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2011 HSR&D National Meeting Abstract

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2011 National Meeting

3088 — A Randomized Controlled Trial of Motivational Interviewing to Improve Mental Health Treatment Engagement and Outcomes in OEF/OIF Veterans

Seal KH (San Francisco VA Medical Center, University of California San Francisco), McCamish N (San Francisco VA Medical Center), Abadjian L (San Francisco VA Medical Center), Tarasovsky G (San Francisco VA Medical Center), Daley A (San Francisco VA Medical Center), Ren L (San Francisco VA Medical Center)

Motivational interviewing (MI) is a client-centered, non-confrontational therapy with a strong evidence base for improving mental health treatment engagement and positive mental health outcomes. OEF/OIF veterans have high rates of mental health problems, yet fail to engage in adequate mental health treatment. We tested the efficacy of telephone-administered MI to enhance mental health treatment engagement and secondarily to improve clinical outcomes in OEF/OIF veterans.

A pilot randomized controlled trial (RCT) has been conducted in three phases to develop a telephone-based MI intervention for OEF/OIF veterans. After telephone assessment for PTSD, depression, high-risk drinking, and substance misuse, veterans who screened positive for >= 1 mental health problem(s) and who were not in mental health treatment were randomized to receive either 3 telephone MI sessions or 3 neutral check-in calls (Attention Control) at 2, 4, and 8 weeks. Audiotaped sessions were monitored for adherence to MI. Blinded outcomes assessments were conducted at 8 and 16 weeks. Intent to treat analyses compared the proportions in each arm who initiated mental health treatment (at least one mental health visit) and effect sizes were calculated using Cohen’s h. Mixed model repeated measures analyses compared mental health symptoms and readiness for treatment.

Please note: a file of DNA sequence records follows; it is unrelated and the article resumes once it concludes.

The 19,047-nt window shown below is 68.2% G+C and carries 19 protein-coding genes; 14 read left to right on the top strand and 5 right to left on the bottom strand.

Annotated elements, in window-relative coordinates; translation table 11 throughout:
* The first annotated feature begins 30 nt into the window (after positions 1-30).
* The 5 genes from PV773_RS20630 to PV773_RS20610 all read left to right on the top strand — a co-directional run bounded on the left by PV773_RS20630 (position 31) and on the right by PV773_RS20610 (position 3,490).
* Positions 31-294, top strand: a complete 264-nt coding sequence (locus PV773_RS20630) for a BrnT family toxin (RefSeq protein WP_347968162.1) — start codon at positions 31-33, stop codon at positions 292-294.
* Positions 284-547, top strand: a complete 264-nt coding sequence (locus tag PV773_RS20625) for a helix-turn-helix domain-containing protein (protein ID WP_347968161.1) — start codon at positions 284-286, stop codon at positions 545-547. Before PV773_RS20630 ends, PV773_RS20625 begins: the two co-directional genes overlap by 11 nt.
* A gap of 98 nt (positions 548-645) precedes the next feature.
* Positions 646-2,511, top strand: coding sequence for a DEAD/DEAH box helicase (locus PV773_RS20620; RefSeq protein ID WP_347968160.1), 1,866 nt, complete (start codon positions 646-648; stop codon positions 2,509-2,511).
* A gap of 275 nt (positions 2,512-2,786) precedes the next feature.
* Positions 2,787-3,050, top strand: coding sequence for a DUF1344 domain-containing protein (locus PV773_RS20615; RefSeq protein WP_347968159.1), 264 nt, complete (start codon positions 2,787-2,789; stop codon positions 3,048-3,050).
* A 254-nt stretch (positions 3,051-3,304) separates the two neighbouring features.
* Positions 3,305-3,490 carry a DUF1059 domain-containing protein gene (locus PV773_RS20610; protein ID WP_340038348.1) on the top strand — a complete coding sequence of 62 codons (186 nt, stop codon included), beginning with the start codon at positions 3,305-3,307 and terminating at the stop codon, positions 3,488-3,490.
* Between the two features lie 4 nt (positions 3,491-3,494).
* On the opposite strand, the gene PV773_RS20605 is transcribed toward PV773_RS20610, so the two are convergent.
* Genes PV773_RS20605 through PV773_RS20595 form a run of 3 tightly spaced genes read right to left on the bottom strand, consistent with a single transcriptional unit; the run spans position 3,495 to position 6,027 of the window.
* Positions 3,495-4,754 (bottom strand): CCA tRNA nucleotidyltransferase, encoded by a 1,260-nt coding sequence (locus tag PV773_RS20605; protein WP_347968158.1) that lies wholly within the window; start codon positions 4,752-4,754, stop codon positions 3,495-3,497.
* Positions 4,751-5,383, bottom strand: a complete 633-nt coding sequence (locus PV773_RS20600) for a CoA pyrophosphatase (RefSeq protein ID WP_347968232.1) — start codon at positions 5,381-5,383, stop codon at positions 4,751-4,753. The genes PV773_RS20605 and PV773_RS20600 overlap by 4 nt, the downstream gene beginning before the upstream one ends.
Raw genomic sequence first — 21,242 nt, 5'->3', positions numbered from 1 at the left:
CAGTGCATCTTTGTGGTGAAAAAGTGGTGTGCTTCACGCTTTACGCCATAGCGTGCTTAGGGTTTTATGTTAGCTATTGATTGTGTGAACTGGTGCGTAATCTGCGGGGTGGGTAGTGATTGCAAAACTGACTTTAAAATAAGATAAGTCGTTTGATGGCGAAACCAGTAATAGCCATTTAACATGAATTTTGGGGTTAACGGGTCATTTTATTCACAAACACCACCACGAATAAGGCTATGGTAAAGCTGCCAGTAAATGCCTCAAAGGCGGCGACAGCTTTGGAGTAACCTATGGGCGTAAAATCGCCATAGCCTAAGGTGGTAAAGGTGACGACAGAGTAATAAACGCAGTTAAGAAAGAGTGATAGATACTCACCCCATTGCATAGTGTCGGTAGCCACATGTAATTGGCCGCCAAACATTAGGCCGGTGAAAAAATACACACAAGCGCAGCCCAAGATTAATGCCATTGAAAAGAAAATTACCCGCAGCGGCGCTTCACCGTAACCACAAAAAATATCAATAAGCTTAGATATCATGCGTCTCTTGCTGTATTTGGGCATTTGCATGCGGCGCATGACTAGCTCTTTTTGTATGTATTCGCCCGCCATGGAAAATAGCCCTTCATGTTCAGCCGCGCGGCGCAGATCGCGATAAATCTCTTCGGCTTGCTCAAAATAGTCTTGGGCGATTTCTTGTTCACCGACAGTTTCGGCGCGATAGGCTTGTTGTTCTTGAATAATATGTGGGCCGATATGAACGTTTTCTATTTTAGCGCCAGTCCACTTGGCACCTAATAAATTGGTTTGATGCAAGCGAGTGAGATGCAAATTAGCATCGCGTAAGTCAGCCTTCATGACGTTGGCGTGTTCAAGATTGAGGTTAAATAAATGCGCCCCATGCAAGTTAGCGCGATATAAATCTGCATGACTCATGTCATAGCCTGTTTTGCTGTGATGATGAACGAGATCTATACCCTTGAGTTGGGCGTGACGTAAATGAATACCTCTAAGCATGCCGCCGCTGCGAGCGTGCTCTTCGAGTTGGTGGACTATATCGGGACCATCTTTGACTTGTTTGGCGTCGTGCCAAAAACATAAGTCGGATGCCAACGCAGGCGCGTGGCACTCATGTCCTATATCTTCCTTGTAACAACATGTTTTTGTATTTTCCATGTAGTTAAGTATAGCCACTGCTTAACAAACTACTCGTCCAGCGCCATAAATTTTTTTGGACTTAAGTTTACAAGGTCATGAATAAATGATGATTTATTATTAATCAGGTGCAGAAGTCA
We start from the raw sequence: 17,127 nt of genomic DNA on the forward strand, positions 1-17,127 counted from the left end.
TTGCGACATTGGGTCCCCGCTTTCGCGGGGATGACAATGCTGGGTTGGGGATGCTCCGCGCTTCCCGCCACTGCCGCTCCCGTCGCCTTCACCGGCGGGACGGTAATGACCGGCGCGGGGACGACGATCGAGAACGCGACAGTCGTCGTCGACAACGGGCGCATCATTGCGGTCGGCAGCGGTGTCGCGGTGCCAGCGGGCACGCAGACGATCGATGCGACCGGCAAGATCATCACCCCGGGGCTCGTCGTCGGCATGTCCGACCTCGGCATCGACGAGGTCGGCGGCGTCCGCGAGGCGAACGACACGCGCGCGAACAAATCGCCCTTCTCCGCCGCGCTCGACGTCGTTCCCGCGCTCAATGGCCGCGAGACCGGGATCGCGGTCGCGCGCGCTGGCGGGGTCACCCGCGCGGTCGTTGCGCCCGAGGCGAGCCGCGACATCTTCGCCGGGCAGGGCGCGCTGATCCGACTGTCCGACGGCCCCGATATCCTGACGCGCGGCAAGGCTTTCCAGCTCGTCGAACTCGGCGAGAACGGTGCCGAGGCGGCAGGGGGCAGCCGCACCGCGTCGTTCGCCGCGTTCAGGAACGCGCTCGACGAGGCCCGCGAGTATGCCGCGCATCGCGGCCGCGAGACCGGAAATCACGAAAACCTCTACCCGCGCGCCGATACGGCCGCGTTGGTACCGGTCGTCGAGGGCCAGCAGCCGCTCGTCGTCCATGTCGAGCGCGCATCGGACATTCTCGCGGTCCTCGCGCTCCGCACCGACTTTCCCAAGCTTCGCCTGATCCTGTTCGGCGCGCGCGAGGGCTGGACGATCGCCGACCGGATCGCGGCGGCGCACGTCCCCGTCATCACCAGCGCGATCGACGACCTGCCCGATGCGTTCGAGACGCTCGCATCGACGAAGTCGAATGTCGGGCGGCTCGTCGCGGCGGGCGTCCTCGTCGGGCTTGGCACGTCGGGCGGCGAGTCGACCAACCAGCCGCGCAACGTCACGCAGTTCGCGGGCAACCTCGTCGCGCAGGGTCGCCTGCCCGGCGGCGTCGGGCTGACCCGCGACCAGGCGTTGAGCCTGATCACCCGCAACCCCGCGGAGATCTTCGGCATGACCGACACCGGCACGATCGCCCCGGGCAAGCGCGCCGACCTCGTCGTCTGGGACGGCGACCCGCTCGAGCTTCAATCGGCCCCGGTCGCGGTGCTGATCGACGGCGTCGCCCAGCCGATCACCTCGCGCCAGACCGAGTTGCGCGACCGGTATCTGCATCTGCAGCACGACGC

To date, 76 OEF/OIF veterans with one or more mental health problems have enrolled in the pilot RCT; 38 in each of the MI and Control arms. The mean age is 33 (SD +/- 9), 26% women, 45% ethnic minorities. In the third phase of the study (n = 41), 61% (MI) versus 26% (Control) have initiated mental health treatment (p = 0.02, Cohen’s h = 0.72), but there have been no group differences in treatment retention. Compared to Controls, veterans receiving telephone MI had significantly lower hazardous drinking scores at 8-weeks, but this improvement was not sustained at 16-weeks. At 16-weeks, compared to Controls, the MI group had significantly higher scores on readiness and confidence regarding treatment engagement.

Preliminary results suggest that telephone-based MI improves mental health treatment initiation, readiness, and high-risk drinking. An intensified intervention may enhance treatment retention and sustained outcomes.

Telephone MI is a promising intervention for difficult-to-engage OEF/OIF veterans.

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